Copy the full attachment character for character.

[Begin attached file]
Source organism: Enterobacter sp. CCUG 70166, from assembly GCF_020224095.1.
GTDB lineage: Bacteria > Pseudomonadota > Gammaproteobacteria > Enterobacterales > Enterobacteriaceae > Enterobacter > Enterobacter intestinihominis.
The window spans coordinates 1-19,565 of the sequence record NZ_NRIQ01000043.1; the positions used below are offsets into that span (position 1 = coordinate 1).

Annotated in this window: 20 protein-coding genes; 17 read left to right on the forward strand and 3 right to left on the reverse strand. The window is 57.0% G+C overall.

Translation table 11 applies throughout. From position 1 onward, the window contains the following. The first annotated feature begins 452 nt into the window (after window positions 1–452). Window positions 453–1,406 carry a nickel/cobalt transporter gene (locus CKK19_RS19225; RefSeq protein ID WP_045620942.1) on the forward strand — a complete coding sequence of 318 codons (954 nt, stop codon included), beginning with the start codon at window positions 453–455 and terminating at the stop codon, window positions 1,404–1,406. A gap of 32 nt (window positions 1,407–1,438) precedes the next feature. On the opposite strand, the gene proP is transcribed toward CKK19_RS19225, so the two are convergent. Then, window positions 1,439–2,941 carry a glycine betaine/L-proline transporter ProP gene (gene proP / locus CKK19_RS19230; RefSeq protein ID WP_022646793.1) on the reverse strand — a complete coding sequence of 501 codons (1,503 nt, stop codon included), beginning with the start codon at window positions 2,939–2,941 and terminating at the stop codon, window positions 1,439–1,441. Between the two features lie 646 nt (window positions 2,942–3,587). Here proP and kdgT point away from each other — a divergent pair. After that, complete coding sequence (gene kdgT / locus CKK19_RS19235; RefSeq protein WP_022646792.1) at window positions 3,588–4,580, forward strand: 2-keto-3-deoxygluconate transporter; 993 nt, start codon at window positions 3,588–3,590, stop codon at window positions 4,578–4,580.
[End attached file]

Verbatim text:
Source organism: Enterobacter sp. CCUG 70166, from assembly GCF_020224095.1.
GTDB lineage: Bacteria > Pseudomonadota > Gammaproteobacteria > Enterobacterales > Enterobacteriaceae > Enterobacter > Enterobacter intestinihominis.
The window spans coordinates 1-19,565 of the sequence record NZ_NRIQ01000043.1; the positions used below are offsets into that span (position 1 = coordinate 1).

Annotated in this window: 20 protein-coding genes; 17 read left to right on the forward strand and 3 right to left on the reverse strand. The window is 57.0% G+C overall.

Translation table 11 applies throughout. From position 1 onward, the window contains the following. The first annotated feature begins 452 nt into the window (after window positions 1–452). Window positions 453–1,406 carry a nickel/cobalt transporter gene (locus CKK19_RS19225; RefSeq protein ID WP_045620942.1) on the forward strand — a complete coding sequence of 318 codons (954 nt, stop codon included), beginning with the start codon at window positions 453–455 and terminating at the stop codon, window positions 1,404–1,406. A gap of 32 nt (window positions 1,407–1,438) precedes the next feature. On the opposite strand, the gene proP is transcribed toward CKK19_RS19225, so the two are convergent. Then, window positions 1,439–2,941 carry a glycine betaine/L-proline transporter ProP gene (gene proP / locus CKK19_RS19230; RefSeq protein ID WP_022646793.1) on the reverse strand — a complete coding sequence of 501 codons (1,503 nt, stop codon included), beginning with the start codon at window positions 2,939–2,941 and terminating at the stop codon, window positions 1,439–1,441. Between the two features lie 646 nt (window positions 2,942–3,587). Here proP and kdgT point away from each other — a divergent pair. After that, complete coding sequence (gene kdgT / locus CKK19_RS19235; RefSeq protein WP_022646792.1) at window positions 3,588–4,580, forward strand: 2-keto-3-deoxygluconate transporter; 993 nt, start codon at window positions 3,588–3,590, stop codon at window positions 4,578–4,580.